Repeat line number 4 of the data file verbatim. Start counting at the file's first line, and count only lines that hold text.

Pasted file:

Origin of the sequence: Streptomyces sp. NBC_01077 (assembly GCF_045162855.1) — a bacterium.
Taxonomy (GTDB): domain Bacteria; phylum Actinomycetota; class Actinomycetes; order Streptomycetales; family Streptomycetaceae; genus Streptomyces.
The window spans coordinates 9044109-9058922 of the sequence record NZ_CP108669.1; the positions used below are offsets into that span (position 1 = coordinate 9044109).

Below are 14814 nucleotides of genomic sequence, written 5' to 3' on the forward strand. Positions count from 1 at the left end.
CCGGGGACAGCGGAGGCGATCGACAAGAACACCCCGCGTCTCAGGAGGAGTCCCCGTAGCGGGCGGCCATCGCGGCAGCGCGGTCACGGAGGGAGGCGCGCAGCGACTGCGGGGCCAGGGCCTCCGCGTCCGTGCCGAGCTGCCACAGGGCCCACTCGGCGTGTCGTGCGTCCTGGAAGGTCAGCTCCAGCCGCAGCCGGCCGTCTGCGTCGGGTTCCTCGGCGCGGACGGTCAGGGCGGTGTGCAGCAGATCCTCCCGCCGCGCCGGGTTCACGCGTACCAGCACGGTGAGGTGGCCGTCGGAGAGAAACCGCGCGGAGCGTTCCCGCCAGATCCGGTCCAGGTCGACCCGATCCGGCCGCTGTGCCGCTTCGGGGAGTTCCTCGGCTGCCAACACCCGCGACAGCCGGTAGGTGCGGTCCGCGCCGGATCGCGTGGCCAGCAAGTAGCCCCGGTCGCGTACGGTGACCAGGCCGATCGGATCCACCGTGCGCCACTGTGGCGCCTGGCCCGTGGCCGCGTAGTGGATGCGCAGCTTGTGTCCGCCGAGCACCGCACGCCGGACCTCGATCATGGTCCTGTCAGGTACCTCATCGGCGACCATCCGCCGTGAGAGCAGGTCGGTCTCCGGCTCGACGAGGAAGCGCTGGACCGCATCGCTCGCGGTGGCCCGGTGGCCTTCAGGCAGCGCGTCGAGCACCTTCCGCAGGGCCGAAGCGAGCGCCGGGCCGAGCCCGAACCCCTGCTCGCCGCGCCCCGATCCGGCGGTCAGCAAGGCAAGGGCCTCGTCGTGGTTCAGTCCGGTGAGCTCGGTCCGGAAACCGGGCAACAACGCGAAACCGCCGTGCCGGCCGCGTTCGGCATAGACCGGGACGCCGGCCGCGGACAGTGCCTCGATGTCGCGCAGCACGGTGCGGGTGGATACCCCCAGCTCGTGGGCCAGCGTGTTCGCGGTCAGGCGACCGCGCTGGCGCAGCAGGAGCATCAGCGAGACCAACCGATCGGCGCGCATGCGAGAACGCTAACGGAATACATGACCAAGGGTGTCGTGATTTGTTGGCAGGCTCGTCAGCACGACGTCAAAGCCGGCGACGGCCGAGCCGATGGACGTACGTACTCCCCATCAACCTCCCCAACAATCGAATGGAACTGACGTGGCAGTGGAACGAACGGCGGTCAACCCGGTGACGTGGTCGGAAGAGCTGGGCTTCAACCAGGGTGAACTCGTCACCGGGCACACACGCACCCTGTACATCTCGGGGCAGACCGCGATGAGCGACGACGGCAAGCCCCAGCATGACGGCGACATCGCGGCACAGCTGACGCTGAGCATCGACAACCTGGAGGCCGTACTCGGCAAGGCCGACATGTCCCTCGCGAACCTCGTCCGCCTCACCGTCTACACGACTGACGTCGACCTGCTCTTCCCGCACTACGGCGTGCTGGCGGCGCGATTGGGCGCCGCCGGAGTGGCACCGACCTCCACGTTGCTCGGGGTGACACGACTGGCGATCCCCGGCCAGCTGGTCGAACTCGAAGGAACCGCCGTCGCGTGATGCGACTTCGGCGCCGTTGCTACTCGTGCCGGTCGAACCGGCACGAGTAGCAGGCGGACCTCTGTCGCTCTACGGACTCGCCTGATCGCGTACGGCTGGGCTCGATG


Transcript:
Below are 14814 nucleotides of genomic sequence, written 5' to 3' on the forward strand. Positions count from 1 at the left end.